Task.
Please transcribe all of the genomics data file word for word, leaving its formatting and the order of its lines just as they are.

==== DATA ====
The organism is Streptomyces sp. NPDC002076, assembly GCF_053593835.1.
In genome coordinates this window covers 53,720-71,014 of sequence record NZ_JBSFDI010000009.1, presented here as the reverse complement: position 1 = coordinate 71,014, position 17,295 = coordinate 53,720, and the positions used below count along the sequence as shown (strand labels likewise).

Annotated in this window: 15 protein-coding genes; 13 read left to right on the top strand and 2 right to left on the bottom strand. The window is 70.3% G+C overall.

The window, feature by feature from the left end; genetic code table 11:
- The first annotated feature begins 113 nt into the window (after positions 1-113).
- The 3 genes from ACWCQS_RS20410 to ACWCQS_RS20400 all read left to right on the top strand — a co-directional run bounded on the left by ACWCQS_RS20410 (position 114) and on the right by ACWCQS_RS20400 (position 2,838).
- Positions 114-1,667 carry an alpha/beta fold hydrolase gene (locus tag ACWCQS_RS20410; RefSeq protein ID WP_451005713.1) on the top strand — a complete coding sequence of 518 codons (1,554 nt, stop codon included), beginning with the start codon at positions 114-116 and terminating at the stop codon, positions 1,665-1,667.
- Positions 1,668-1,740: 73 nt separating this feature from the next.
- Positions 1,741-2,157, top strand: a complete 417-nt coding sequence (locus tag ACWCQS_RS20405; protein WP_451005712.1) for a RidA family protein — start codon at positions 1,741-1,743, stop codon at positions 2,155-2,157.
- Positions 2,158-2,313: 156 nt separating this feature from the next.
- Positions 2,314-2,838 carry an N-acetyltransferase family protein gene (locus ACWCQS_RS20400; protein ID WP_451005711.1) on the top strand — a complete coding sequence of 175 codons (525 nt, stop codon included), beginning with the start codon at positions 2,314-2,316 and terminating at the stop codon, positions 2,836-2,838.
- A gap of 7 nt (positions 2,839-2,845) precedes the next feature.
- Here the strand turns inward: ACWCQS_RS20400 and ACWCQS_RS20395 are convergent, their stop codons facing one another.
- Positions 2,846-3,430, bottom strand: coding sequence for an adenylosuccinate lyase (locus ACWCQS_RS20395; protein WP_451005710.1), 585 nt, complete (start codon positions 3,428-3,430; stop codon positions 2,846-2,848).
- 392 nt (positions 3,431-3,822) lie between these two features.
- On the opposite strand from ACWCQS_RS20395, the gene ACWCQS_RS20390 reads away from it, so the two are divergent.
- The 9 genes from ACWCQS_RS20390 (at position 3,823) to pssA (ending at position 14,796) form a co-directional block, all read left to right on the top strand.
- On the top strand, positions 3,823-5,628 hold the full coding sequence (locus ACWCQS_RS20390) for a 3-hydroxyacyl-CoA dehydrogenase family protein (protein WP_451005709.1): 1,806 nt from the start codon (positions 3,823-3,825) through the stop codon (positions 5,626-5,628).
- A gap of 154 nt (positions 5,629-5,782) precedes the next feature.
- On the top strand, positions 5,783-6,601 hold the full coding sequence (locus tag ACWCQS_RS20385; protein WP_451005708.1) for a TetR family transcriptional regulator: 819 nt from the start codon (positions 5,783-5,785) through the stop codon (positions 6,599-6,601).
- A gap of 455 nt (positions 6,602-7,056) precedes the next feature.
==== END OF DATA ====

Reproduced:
The organism is Streptomyces sp. NPDC002076, assembly GCF_053593835.1.
In genome coordinates this window covers 53,720-71,014 of sequence record NZ_JBSFDI010000009.1, presented here as the reverse complement: position 1 = coordinate 71,014, position 17,295 = coordinate 53,720, and the positions used below count along the sequence as shown (strand labels likewise).

Annotated in this window: 15 protein-coding genes; 13 read left to right on the top strand and 2 right to left on the bottom strand. The window is 70.3% G+C overall.

The window, feature by feature from the left end; genetic code table 11:
- The first annotated feature begins 113 nt into the window (after positions 1-113).
- The 3 genes from ACWCQS_RS20410 to ACWCQS_RS20400 all read left to right on the top strand — a co-directional run bounded on the left by ACWCQS_RS20410 (position 114) and on the right by ACWCQS_RS20400 (position 2,838).
- Positions 114-1,667 carry an alpha/beta fold hydrolase gene (locus tag ACWCQS_RS20410; RefSeq protein ID WP_451005713.1) on the top strand — a complete coding sequence of 518 codons (1,554 nt, stop codon included), beginning with the start codon at positions 114-116 and terminating at the stop codon, positions 1,665-1,667.
- Positions 1,668-1,740: 73 nt separating this feature from the next.
- Positions 1,741-2,157, top strand: a complete 417-nt coding sequence (locus tag ACWCQS_RS20405; protein WP_451005712.1) for a RidA family protein — start codon at positions 1,741-1,743, stop codon at positions 2,155-2,157.
- Positions 2,158-2,313: 156 nt separating this feature from the next.
- Positions 2,314-2,838 carry an N-acetyltransferase family protein gene (locus ACWCQS_RS20400; protein ID WP_451005711.1) on the top strand — a complete coding sequence of 175 codons (525 nt, stop codon included), beginning with the start codon at positions 2,314-2,316 and terminating at the stop codon, positions 2,836-2,838.
- A gap of 7 nt (positions 2,839-2,845) precedes the next feature.
- Here the strand turns inward: ACWCQS_RS20400 and ACWCQS_RS20395 are convergent, their stop codons facing one another.
- Positions 2,846-3,430, bottom strand: coding sequence for an adenylosuccinate lyase (locus ACWCQS_RS20395; protein WP_451005710.1), 585 nt, complete (start codon positions 3,428-3,430; stop codon positions 2,846-2,848).
- 392 nt (positions 3,431-3,822) lie between these two features.
- On the opposite strand from ACWCQS_RS20395, the gene ACWCQS_RS20390 reads away from it, so the two are divergent.
- The 9 genes from ACWCQS_RS20390 (at position 3,823) to pssA (ending at position 14,796) form a co-directional block, all read left to right on the top strand.
- On the top strand, positions 3,823-5,628 hold the full coding sequence (locus ACWCQS_RS20390) for a 3-hydroxyacyl-CoA dehydrogenase family protein (protein WP_451005709.1): 1,806 nt from the start codon (positions 3,823-3,825) through the stop codon (positions 5,626-5,628).
- A gap of 154 nt (positions 5,629-5,782) precedes the next feature.
- On the top strand, positions 5,783-6,601 hold the full coding sequence (locus tag ACWCQS_RS20385; protein WP_451005708.1) for a TetR family transcriptional regulator: 819 nt from the start codon (positions 5,783-5,785) through the stop codon (positions 6,599-6,601).
- A gap of 455 nt (positions 6,602-7,056) precedes the next feature.